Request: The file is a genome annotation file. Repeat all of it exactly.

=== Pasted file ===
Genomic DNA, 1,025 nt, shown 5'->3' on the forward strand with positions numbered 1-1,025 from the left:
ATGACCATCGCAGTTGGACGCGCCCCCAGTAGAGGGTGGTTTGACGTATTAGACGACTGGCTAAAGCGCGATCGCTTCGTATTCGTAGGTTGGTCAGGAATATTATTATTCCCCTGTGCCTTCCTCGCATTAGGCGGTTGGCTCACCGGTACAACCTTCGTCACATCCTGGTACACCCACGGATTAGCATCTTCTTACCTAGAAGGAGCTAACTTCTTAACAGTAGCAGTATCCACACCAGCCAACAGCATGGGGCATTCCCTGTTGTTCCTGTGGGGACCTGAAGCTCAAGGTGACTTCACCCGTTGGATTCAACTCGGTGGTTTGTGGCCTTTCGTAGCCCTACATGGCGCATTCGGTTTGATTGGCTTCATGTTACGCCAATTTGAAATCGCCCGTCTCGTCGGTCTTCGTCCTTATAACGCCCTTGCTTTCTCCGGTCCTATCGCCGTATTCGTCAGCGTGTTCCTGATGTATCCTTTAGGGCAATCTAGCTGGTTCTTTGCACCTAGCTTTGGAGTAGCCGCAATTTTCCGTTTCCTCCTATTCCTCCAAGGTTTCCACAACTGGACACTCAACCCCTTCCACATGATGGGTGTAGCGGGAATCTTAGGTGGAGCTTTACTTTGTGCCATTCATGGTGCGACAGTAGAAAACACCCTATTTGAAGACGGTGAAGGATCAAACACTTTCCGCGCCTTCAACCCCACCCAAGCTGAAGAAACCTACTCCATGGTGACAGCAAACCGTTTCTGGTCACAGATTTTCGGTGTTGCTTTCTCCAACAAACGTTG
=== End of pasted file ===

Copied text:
Genomic DNA, 1,025 nt, shown 5'->3' on the forward strand with positions numbered 1-1,025 from the left:
ATGACCATCGCAGTTGGACGCGCCCCCAGTAGAGGGTGGTTTGACGTATTAGACGACTGGCTAAAGCGCGATCGCTTCGTATTCGTAGGTTGGTCAGGAATATTATTATTCCCCTGTGCCTTCCTCGCATTAGGCGGTTGGCTCACCGGTACAACCTTCGTCACATCCTGGTACACCCACGGATTAGCATCTTCTTACCTAGAAGGAGCTAACTTCTTAACAGTAGCAGTATCCACACCAGCCAACAGCATGGGGCATTCCCTGTTGTTCCTGTGGGGACCTGAAGCTCAAGGTGACTTCACCCGTTGGATTCAACTCGGTGGTTTGTGGCCTTTCGTAGCCCTACATGGCGCATTCGGTTTGATTGGCTTCATGTTACGCCAATTTGAAATCGCCCGTCTCGTCGGTCTTCGTCCTTATAACGCCCTTGCTTTCTCCGGTCCTATCGCCGTATTCGTCAGCGTGTTCCTGATGTATCCTTTAGGGCAATCTAGCTGGTTCTTTGCACCTAGCTTTGGAGTAGCCGCAATTTTCCGTTTCCTCCTATTCCTCCAAGGTTTCCACAACTGGACACTCAACCCCTTCCACATGATGGGTGTAGCGGGAATCTTAGGTGGAGCTTTACTTTGTGCCATTCATGGTGCGACAGTAGAAAACACCCTATTTGAAGACGGTGAAGGATCAAACACTTTCCGCGCCTTCAACCCCACCCAAGCTGAAGAAACCTACTCCATGGTGACAGCAAACCGTTTCTGGTCACAGATTTTCGGTGTTGCTTTCTCCAACAAACGTTG